A little-known federal program that avoids publicizing its accomplishments to protect from looters the thousands of Native American sites it’s tasked with managing has been caught up in a big net.
The Federal Columbia River System Cultural Resources Program tracks some 4,000 historical sites that also include homesteads and missions in Oregon, Washington, Idaho and Montana.
Now it’s contributing information as authorities prepare a court-ordered environmental impact statement concerning struggling salmon and the operation of 14 federal dams in the Columbia River Basin.
A federal judge urged officials to consider breaching four of those dams on the Snake River.
“Because of the scale of the EIS, there’s no practical way for us, even if we wanted to, to provide a map of each and every site that we consider,” said Sean Hess, the U.S. Bureau of Reclamation’s Pacific Northwest Region archaeologist. “There are some important sites out there that we don’t talk about a lot because of concerns about what would happen because of vandalism.”
Fish survival, hydropower, irrigation and navigation get the most attention and will be components in the environmental review due out in 2021. But at more than a dozen public meetings in the four states to collect feedback, the cultural resources program has equal billing. Comments are being accepted through Jan. 17.
The review process is being conducted under the National Environmental Policy Act, or NEPA, an umbrella law that covers the well-known Endangered Species Act. Thirteen species of salmon and steelhead on the Columbia and Snake rivers have been listed as federally protected species over the past 25 years.
But NEPA also requires equal weight be given to other laws, including the National Historic Preservation Act, which is where the cultural resources program comes in. Among the 4,000 sites are fishing and hunting processing areas, ancestral village areas and tribal corridors.
“People were very mobile, prehistorically,” said Kristen Martine, Cultural Recourse Program manager for the Bonneville Power Administration.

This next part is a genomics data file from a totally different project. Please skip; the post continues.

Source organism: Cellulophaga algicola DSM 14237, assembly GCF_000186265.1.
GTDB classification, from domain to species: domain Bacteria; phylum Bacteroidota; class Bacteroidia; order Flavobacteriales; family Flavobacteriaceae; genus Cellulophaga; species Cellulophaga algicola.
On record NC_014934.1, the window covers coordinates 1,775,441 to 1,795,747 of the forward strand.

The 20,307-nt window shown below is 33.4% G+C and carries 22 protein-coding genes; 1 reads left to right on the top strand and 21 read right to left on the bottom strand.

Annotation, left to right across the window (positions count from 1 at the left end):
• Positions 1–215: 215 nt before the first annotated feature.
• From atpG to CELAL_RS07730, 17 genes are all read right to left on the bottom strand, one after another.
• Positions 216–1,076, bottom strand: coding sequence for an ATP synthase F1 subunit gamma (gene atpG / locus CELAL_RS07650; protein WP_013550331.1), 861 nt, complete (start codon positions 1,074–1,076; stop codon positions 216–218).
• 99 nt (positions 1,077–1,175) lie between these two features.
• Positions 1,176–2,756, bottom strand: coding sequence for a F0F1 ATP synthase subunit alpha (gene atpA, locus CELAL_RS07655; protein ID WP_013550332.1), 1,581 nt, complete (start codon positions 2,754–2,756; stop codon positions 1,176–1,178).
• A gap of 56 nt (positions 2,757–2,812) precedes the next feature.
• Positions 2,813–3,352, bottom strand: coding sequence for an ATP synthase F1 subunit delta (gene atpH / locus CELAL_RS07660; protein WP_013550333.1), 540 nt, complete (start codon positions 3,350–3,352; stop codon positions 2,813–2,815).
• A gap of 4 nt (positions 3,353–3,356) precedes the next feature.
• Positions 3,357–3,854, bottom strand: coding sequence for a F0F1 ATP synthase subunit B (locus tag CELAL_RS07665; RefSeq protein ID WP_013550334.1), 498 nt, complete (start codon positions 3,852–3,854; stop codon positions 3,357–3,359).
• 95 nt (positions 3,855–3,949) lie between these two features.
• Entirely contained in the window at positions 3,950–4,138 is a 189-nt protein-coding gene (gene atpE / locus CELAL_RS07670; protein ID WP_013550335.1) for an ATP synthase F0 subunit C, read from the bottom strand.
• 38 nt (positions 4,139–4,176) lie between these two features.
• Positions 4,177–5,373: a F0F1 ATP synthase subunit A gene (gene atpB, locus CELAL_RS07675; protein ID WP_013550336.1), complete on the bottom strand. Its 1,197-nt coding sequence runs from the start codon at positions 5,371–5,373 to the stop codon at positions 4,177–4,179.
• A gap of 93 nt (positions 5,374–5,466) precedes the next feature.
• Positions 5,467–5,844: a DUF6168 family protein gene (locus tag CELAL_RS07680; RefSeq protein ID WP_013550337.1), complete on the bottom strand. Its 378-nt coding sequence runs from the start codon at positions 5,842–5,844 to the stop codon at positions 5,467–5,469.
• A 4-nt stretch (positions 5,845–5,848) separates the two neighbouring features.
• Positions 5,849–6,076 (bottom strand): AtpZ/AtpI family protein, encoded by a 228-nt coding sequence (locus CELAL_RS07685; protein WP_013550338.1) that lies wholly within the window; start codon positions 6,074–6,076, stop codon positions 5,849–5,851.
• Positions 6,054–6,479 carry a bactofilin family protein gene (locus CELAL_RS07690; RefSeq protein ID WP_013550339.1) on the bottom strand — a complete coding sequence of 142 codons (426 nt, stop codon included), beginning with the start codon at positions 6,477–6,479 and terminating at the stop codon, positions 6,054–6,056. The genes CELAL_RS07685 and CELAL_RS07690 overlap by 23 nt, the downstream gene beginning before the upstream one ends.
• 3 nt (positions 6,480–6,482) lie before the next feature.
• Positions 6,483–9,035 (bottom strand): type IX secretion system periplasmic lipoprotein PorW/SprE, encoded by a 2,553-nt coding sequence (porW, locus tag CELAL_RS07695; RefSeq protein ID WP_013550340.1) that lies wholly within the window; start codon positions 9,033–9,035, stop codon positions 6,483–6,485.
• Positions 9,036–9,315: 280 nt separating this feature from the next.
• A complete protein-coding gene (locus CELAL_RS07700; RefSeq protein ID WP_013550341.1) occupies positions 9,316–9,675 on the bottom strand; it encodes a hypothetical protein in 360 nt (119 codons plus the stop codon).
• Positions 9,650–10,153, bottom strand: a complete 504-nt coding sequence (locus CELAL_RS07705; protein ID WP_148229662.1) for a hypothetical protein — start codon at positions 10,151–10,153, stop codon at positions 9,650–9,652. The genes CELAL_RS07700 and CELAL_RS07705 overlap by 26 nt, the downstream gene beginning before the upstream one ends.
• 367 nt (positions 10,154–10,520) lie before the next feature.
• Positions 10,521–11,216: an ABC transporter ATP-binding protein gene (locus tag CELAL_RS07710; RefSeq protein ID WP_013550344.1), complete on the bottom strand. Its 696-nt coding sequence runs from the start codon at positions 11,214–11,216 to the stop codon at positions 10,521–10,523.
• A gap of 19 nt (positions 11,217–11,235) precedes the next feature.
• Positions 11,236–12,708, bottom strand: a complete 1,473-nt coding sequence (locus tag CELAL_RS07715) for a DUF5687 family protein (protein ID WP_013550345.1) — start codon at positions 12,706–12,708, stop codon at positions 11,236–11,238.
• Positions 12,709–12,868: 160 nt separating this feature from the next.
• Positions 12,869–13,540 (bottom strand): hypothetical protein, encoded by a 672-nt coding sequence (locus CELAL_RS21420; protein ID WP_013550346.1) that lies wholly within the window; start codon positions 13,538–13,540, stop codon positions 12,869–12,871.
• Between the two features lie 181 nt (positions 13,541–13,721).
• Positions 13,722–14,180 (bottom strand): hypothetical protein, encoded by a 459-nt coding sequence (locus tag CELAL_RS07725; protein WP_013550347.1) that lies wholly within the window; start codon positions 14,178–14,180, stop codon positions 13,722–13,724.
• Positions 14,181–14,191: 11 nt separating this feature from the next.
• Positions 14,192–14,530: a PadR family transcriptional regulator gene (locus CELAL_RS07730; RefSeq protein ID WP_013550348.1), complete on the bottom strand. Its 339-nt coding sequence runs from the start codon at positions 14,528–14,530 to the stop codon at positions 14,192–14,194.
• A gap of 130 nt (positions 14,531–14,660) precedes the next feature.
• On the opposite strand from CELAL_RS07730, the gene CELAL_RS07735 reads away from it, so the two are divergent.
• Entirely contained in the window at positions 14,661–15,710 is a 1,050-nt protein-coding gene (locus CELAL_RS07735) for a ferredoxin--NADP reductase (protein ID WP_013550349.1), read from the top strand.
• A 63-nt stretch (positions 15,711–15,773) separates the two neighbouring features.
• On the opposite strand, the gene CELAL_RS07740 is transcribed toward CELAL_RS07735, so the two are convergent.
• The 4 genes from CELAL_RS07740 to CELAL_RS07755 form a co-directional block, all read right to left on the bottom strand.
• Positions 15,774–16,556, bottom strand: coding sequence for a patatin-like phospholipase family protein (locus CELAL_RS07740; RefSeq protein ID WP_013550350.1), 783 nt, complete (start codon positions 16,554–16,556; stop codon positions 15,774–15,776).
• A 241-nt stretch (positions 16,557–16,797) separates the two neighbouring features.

Some of the most notable sites with human activity date back thousands of years and are underwater behind dams on the Columbia and Snake rivers. Celilo Falls, a dipnet fishery for thousands of years, is behind The Dalles Dam on the Columbia River. Marmes Rockshelter was occupied 10,000 years ago but now is underwater behind Lower Monumental Dam on the Snake River.
“If we’re breaching dams, it would definitely change how we manage resources,” said Gail Celmer, an archaeologist with the U.S. Army Corps of Engineers.
U.S. District Judge Michael H. Simon ordered the environmental review in May after finding that a massive habitat restoration effort to offset the damage that dams in the Columbia River Basin pose to Northwest salmon runs was failing.
Salmon and steelhead runs are a fraction of what they were before modern settlement. Of the salmon and steelhead that now return to spawn each year, experts say, about 70% to 90% originate in hatcheries.
Those opposed to breaching the Snake River dams to restore salmon runs say the dams are an important part of the regional economy, providing irrigation, hydropower and shipping benefits.
Meanwhile, several tribes said they are better able to take part in the review process than they once were.
“Tribes have not had much opportunity to participate in these things because they didn’t have professional staff or trained people,” said Guy Moura of the Colville Confederated Tribes in Washington state, noting the tribe employed four people in its cultural resources program in 1992 but now has 38. “With growth in size, there also came the evolution of what was being done.”
The tribe at one time had a large fishery at Kettle Falls, on the upper part of the Columbia River, but it was inundated in the 1940s behind Grand Coulee Dam. Dams farther downstream on the Columbia prevent salmon from reaching the area.
Also among the 4,000 historical sites is Bonneville Dam, one of 14 dams involved in the environmental impact statement. Bonneville Dam is the lowest dam in the system at about 145 miles from the mouth of the Columbia River. It started operating in the 1930s and became a National Historic Landmark in 1987.